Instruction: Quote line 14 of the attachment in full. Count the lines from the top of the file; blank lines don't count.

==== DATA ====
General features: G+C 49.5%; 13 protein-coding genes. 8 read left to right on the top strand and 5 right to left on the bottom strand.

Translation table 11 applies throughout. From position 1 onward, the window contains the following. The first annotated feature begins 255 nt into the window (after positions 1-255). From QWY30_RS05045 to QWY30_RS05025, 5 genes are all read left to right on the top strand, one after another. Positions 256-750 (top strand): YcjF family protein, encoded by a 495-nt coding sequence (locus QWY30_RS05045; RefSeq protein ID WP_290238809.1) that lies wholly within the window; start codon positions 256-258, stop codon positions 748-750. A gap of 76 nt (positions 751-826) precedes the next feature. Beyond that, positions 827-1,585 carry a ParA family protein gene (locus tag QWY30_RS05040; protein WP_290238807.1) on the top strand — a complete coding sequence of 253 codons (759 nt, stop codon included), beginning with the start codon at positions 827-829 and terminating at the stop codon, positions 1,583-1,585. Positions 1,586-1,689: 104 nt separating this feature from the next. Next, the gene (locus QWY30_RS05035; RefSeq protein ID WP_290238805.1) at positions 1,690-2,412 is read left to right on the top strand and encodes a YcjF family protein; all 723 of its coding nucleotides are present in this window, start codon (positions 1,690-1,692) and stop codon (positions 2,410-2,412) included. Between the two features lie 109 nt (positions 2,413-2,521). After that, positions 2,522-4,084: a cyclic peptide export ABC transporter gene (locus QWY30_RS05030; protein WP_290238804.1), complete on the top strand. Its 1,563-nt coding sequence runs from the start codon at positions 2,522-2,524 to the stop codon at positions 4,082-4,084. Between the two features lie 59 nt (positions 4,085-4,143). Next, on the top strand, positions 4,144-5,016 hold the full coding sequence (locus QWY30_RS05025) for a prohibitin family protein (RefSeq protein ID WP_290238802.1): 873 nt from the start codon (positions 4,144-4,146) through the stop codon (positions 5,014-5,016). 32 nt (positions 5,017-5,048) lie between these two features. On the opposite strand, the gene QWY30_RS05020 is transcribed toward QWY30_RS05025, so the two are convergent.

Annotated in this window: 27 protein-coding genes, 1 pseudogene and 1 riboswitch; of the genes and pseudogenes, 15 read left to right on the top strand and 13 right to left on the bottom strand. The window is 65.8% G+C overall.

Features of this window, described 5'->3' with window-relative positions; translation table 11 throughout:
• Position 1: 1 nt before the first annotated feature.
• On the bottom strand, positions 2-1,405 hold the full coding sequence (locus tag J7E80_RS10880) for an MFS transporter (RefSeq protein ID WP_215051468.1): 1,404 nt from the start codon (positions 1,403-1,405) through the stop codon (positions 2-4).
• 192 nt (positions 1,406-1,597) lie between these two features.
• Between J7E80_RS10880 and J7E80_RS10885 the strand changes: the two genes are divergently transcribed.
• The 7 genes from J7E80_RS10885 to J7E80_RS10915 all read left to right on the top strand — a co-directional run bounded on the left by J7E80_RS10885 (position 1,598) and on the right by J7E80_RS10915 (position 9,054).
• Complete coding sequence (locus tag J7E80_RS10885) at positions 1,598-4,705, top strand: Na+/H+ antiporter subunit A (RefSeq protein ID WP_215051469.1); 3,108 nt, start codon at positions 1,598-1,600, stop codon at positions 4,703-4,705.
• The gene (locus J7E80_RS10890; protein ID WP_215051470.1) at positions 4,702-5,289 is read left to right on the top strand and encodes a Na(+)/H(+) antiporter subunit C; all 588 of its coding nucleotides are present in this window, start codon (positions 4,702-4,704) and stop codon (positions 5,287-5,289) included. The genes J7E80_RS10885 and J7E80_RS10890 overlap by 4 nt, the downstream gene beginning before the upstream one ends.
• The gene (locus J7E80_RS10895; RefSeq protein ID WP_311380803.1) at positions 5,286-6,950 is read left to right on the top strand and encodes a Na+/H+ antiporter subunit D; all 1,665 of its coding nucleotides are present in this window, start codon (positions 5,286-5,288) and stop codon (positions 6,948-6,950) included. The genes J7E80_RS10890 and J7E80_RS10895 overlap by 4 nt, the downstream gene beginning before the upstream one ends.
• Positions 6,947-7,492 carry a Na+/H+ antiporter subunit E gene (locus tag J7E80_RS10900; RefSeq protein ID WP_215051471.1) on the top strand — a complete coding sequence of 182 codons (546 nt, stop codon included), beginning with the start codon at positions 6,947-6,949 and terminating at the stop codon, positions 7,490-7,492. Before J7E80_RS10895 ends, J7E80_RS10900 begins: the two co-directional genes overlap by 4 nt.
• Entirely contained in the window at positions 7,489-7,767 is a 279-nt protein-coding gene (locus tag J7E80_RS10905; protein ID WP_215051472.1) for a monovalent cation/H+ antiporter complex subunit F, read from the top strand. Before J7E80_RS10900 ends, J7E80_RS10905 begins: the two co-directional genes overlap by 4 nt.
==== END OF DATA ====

• Entirely contained in the window at positions 7,489-7,767 is a 279-nt protein-coding gene (locus tag J7E80_RS10905; protein ID WP_215051472.1) for a monovalent cation/H+ antiporter complex subunit F, read from the top strand. Before J7E80_RS10900 ends, J7E80_RS10905 begins: the two co-directional genes overlap by 4 nt.